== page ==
Some provisions and uncertainties in the Republican bill are already causing controversy. The new bill may eventually cut access to essential health benefits protected by the current law. That means coverage for pregnancies, prescription drugs, mental health treatments and more may not be required federally. People living in states that require that coverage would remain protected, but others could lose it.
To pass the bill, the GOP can afford no more than 21 defections in the House and two in the Senate. No Democrats are expected to support the bill, but it has the backing of the White House. Trump tweeted Tuesday morning that the bill is out for "review and negotiation." Things are already on rough footing, with Republican Sen. Rand Paul tweeting Tuesday that the plan "will not pass." He wants a #FullRepeal — which would draw no votes from GOP senators concerned about a repeal of Medicaid expansion.
This is Navigating Trump's America, Mic's daily read on Donald Trump's America — and how it affects you. Welcome to the political newsletter that hopes for some clarity.
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A showdown with China
The U.S. has deployed a missile-defense system to South Korea and drawn sharp rebuke from the Chinese in the process. China says the American system, positioned on the peninsula to counter North Korea's recent advances in missile technology, could be used to spy on China's military. The defense system arrived on Monday, a day after North Korea tested four missiles — one of which flew more than 600 miles before crashing into the Sea of Japan. The Chinese, already in a contentious relationship with Trump, said there will be "consequences" over the U.S. deploying the system so close to the nation with the world's largest military. Deployment of the defensive missiles was ordered by then-President Barack Obama and planned for months.
Familiar praise for Exxon-Mobil
Trump decided Monday to heap praise on another large American corporation — but this time, that company happened to be the former employer of Secretary of State Rex Tillerson. Trump tweeted praise for Exxon Mobil for an announcement that it will invest $20 billion in new jobs and manufacturing in the United States. "Thank you to @exxonmobil," the president said. The White House also sent out a press release announcing Trump's support for the investment. Curiously, the administration's release shared identical language with an Exxon Mobil press release issued a half hour earlier. Tillerson, of course, was Exxon's longtime CEO, who during his confirmation hearings faced tough questions from senators about his ties to Russian President Vladimir Putin.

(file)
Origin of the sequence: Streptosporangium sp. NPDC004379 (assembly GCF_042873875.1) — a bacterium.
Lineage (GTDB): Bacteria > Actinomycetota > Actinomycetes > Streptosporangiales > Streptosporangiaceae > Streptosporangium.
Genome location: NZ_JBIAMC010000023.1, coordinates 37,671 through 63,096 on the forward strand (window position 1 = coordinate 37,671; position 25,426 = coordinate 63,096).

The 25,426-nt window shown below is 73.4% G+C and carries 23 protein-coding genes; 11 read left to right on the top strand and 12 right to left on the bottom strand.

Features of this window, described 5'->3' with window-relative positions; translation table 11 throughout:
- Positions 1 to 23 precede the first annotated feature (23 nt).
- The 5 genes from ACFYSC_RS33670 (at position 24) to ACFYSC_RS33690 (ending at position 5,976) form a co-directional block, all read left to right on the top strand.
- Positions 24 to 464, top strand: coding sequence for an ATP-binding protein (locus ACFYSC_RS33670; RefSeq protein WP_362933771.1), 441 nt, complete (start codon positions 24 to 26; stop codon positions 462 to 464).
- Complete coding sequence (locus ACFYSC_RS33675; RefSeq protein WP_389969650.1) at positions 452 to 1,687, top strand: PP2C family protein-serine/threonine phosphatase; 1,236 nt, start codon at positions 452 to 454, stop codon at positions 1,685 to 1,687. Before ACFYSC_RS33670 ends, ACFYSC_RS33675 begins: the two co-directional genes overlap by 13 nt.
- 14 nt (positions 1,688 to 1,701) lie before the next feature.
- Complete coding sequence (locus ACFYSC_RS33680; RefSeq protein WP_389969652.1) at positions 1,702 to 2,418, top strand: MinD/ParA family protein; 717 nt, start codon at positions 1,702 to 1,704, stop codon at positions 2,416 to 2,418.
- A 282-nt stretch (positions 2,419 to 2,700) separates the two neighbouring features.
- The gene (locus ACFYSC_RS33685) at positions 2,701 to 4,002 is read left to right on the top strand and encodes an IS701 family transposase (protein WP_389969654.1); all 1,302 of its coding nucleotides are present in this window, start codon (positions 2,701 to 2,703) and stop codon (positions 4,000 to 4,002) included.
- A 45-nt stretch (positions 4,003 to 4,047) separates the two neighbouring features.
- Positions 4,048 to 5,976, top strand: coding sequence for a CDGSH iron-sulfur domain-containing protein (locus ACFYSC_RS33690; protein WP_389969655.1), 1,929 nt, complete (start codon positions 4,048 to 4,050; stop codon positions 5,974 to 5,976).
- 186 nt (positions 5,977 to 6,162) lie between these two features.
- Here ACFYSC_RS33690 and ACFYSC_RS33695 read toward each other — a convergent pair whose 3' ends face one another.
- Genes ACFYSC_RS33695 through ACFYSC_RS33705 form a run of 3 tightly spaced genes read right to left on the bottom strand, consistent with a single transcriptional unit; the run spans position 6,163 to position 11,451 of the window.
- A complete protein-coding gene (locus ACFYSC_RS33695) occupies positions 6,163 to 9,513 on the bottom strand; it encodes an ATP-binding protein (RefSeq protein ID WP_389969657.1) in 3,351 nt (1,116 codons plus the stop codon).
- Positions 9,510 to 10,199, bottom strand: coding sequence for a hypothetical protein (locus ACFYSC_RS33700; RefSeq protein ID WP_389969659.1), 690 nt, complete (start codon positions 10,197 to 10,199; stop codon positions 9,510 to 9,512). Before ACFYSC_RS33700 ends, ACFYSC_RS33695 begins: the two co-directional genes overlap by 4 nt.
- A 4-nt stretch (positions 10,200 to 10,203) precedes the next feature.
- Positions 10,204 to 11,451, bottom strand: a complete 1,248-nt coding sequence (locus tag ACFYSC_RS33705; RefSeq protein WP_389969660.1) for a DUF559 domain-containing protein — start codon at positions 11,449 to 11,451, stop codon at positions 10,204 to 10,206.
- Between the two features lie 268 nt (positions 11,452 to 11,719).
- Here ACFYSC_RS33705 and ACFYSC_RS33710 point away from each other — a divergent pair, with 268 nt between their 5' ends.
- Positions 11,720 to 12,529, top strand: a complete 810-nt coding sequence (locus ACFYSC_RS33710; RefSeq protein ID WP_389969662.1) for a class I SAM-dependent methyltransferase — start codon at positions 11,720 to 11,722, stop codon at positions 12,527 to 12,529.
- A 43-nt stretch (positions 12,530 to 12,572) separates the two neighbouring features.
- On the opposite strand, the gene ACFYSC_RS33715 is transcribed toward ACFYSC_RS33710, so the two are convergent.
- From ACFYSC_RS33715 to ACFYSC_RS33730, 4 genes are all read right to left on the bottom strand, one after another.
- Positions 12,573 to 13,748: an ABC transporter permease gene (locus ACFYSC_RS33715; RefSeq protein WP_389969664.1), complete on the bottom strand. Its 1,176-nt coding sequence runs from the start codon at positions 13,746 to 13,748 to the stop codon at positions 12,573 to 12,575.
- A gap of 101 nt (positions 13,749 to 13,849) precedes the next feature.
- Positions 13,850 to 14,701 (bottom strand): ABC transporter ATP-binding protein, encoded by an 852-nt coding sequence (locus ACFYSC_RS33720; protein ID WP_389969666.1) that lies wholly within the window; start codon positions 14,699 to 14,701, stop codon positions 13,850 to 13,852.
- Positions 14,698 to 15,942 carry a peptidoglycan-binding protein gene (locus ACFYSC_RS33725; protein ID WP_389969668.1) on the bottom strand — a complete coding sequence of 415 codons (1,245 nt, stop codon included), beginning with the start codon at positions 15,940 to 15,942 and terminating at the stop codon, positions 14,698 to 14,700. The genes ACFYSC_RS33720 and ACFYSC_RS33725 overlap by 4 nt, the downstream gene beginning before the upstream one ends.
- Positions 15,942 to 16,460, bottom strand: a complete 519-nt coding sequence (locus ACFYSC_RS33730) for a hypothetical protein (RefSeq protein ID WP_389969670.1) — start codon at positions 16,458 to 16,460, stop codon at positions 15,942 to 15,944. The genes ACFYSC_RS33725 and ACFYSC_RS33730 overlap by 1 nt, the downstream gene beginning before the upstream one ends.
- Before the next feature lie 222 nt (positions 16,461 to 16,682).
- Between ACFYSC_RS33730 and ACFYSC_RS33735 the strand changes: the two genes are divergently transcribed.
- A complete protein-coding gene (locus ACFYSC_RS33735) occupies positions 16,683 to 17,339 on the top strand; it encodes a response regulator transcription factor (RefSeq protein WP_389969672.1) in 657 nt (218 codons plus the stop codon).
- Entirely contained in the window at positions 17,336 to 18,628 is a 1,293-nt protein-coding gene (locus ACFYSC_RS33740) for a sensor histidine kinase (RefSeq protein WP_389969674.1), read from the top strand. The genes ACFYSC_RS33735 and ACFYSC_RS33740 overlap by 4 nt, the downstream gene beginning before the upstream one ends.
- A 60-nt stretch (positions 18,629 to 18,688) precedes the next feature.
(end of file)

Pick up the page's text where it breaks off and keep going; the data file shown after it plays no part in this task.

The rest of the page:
Untruth of the day
Apparently while watching Fox & Friends, Trump tweeted Tuesday morning that, "122 vicious prisoners, released by the Obama administration from Gitmo, have returned to the battlefield." That is a gross overstatement. While 122 former Guantanamo Bay detainees have been released from U.S. custody and re-engaged in terrorism, only nine were freed during Obama's presidency. The other 113 made their exits during George W. Bush's administration.
The man who could oversee the Russa investigation is on Capitol Hill today
Rod Rosenstein's confirmation hearing would not normally attract so much attention. But Trump's nominee to become deputy attorney general has quickly become a key figure in Washington. If confirmed by the Senate, Rosenstein will oversee any Justice Department investigations into Russia and Trump's campaign. Attorney General Jeff Sessions recused himself from such inquiries on Thursday after it was revealed he met with the Russian ambassador to the U.S. twice in 2016. Sen. Richard Blumenthal, a Democrat who wants Sessions to answer additional questions before the judiciary committee, has said he will do whatever he can to block Rosenstein's appointment if the nominee for deputy attorney general does not commit to appointing an independent special prosecutor.
Speaking of Jeff Sessions: The attorney general defended his testimony, which some have equated to lying under oath, that attracted a firestorm of criticism last week. Sessions sent a letter to the Senate judiciary committee saying his answer was "correct" and that he did not mention meeting with the Russian ambassador because he was not directly asked about it.
News and insight you cannot miss:
• Wikileaks is back. After a brief lull in the headlines following the election, the organization announced Tuesday it has published thousands of documents that detail the CIA's "global covert hacking program." The latest on this colossal leak.
• New photos confirm what we already knew: Trump's inaugural crowds were smaller than Obama's and those the Women's March. This really isn't up for debate. See for yourself.
• The #DayWithoutWomen movement is picking up steam, with school districts in Chapel Hill, North Carolina, and Alexandria, Virginia, closing. Mic has tracked 14 strike rallies happening in cities across the country for the #DayWithoutWomen. Read the list here.
• The Anti-Defamation League is reporting more bomb threats across the U.S. (Twitter)
• The former British spy who assembled the "golden showers" dossier on Trump is back at work. He spoke with reporters in London. (NBC News)